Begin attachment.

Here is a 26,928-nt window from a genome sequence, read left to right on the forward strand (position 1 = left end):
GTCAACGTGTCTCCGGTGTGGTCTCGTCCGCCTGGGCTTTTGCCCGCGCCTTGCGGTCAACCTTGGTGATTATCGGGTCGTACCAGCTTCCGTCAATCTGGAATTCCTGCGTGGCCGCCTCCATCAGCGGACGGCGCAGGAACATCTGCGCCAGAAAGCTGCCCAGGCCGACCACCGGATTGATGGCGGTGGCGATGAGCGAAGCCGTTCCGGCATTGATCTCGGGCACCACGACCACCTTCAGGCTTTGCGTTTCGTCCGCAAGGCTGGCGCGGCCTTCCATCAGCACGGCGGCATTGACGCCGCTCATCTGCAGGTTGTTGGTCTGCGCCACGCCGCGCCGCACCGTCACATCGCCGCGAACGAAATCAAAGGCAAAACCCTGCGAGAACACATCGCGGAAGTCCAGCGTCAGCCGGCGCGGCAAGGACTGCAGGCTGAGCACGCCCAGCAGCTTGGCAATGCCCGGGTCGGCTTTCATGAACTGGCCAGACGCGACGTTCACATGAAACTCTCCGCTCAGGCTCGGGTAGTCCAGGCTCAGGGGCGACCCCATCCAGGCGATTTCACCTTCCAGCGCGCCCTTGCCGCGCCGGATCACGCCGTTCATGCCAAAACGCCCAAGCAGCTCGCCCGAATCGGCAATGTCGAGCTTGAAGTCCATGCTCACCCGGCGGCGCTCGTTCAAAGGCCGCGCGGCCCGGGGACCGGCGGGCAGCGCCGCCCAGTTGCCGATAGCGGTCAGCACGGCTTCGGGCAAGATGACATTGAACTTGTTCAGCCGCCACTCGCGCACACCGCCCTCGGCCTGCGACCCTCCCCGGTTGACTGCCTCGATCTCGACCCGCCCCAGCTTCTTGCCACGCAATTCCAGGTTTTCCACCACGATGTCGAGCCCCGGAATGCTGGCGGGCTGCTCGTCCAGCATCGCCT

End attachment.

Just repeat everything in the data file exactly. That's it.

Here is a 26,928-nt window from a genome sequence, read left to right on the forward strand (position 1 = left end):
GTCAACGTGTCTCCGGTGTGGTCTCGTCCGCCTGGGCTTTTGCCCGCGCCTTGCGGTCAACCTTGGTGATTATCGGGTCGTACCAGCTTCCGTCAATCTGGAATTCCTGCGTGGCCGCCTCCATCAGCGGACGGCGCAGGAACATCTGCGCCAGAAAGCTGCCCAGGCCGACCACCGGATTGATGGCGGTGGCGATGAGCGAAGCCGTTCCGGCATTGATCTCGGGCACCACGACCACCTTCAGGCTTTGCGTTTCGTCCGCAAGGCTGGCGCGGCCTTCCATCAGCACGGCGGCATTGACGCCGCTCATCTGCAGGTTGTTGGTCTGCGCCACGCCGCGCCGCACCGTCACATCGCCGCGAACGAAATCAAAGGCAAAACCCTGCGAGAACACATCGCGGAAGTCCAGCGTCAGCCGGCGCGGCAAGGACTGCAGGCTGAGCACGCCCAGCAGCTTGGCAATGCCCGGGTCGGCTTTCATGAACTGGCCAGACGCGACGTTCACATGAAACTCTCCGCTCAGGCTCGGGTAGTCCAGGCTCAGGGGCGACCCCATCCAGGCGATTTCACCTTCCAGCGCGCCCTTGCCGCGCCGGATCACGCCGTTCATGCCAAAACGCCCAAGCAGCTCGCCCGAATCGGCAATGTCGAGCTTGAAGTCCATGCTCACCCGGCGGCGCTCGTTCAAAGGCCGCGCGGCCCGGGGACCGGCGGGCAGCGCCGCCCAGTTGCCGATAGCGGTCAGCACGGCTTCGGGCAAGATGACATTGAACTTGTTCAGCCGCCACTCGCGCACACCGCCCTCGGCCTGCGACCCTCCCCGGTTGACTGCCTCGATCTCGACCCGCCCCAGCTTCTTGCCACGCAATTCCAGGTTTTCCACCACGATGTCGAGCCCCGGAATGCTGGCGGGCTGCTCGTCCAGCATCGCCT